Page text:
Where We Stand
- Coastal Marsh Buffers
- Palmetto Pipeline
- Georgia Legacy
- The Spit on Sea Island
- Water Monitoring
- Savannah Harbor Expansion
- Cumberland Island
- Comment Letters
- Offshore Drilling
- Conservation Fund
Energy is the backbone of our modern lives; yet with its many benefits come many concerns. The production and use of energy in Georgia negatively impacts the quality of our air, the quantity and quality of our water in our rivers, and the health of our citizens.
We believe that conservation and efficiency are the first and best sources to address Georgia's energy needs; that renewable energy resources are preferred over unsustainable alternatives; and that solutions to energy problems should lead to improved environmental and health outcomes.
- Economic growth and prosperity are consistent with sustainable energy production and use.
- Individuals, businesses and industry, and government all have a role to play in creating Georgia's sustainable energy future.
- A range of solutions, including some that are transitional, is necessary to move Georgia to sustainable energy production and use.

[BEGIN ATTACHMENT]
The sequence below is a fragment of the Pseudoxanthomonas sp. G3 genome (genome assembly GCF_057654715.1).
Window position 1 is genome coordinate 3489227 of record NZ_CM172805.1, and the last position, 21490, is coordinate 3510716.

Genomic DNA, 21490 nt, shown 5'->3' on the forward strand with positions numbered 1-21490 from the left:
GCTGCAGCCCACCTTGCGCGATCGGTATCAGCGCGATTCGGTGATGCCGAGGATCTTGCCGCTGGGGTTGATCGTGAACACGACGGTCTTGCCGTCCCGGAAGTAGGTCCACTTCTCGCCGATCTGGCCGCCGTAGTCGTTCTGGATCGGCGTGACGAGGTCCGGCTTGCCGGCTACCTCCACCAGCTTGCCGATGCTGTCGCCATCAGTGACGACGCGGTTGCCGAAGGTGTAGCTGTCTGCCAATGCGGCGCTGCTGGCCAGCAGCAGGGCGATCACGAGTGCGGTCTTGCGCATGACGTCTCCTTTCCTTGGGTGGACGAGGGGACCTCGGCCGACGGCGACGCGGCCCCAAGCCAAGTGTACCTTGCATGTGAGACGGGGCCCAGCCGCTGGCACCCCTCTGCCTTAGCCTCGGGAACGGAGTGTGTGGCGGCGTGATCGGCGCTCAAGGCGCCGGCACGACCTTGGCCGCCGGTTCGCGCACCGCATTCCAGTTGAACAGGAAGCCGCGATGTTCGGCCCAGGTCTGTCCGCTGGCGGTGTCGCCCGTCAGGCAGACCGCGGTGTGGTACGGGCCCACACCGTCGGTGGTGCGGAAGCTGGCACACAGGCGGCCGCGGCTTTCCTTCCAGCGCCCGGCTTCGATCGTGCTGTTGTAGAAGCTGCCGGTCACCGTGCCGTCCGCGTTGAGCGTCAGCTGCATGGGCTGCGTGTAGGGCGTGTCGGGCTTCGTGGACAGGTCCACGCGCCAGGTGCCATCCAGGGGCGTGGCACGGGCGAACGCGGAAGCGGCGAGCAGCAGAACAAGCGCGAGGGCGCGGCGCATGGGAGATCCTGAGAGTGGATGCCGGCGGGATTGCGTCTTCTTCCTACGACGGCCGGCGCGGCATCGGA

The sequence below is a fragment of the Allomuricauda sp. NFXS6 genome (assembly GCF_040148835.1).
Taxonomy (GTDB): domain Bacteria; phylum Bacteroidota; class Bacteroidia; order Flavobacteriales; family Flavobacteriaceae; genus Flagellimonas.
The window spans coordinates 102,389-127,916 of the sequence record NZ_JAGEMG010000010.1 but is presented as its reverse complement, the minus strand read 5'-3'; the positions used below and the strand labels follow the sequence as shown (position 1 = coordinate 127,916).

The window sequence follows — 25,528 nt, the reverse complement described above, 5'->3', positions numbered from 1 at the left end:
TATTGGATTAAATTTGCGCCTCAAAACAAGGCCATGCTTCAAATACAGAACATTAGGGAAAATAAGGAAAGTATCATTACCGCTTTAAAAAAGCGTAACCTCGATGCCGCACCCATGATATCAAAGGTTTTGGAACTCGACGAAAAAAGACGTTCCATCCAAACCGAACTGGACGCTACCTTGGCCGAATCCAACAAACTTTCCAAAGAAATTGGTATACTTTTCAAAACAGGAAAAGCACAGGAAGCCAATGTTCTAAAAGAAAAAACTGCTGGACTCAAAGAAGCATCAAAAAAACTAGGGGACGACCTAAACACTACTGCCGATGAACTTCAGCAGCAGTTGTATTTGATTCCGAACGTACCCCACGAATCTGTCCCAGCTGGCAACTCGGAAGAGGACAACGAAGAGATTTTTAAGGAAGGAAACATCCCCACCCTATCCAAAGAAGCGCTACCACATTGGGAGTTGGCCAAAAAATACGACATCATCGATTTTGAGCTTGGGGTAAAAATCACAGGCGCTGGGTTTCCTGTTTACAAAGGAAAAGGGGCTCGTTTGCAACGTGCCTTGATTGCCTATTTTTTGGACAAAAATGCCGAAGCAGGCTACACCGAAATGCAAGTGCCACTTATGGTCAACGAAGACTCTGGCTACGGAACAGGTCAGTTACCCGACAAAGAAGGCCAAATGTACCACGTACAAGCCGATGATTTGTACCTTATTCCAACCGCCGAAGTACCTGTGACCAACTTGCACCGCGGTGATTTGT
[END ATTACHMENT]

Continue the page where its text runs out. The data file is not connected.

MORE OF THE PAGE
- Every improvement, no matter how small, is important.
- Georgia should invest in and develop programs that educate individuals and organizations about energy efficiency opportunities in the home, at work and on the road, and provide encouragement, incentives, resources and, in some cases, mandates for energy efficiency.
- Georgia should reduce its reliance on fossil fuels and instead invest in and sustainably develop its abundant biomass resources as well as other potential in-state sources of renewable energy such as solar, wind and tidal.
- Georgia's transportation system should be linked with land use planning and should offer diverse options so that Georgians can reduce their reliance on automobiles.
- To promote the most efficient use of energy and the use of renewable resources, energy should be produced increasingly close to where it is used (such as through combined heat and power systems, localized solar systems, and in Georgia using fuel produced from Georgia resources).
- The price of energy should reflect the environmental and health costs of energy production. In moving to this more inclusive pricing, we should be prepared to mitigate the impacts of this transition on less affluent Georgians.
- Georgia should develop a strategy to address global warming that estimates annual statewide greenhouse gas emissions by activity, provides a plan for verifiable annual reductions, and specifies benchmarks, goals, targets and schedules.
- The development of new nuclear power should be considered only in combination with aggressive measures on energy efficiency and renewable energy as part of a comprehensive plan to reduce carbon emissions and only on an equal economic basis (including all subsidies and guarantees) with other low carbon technologies.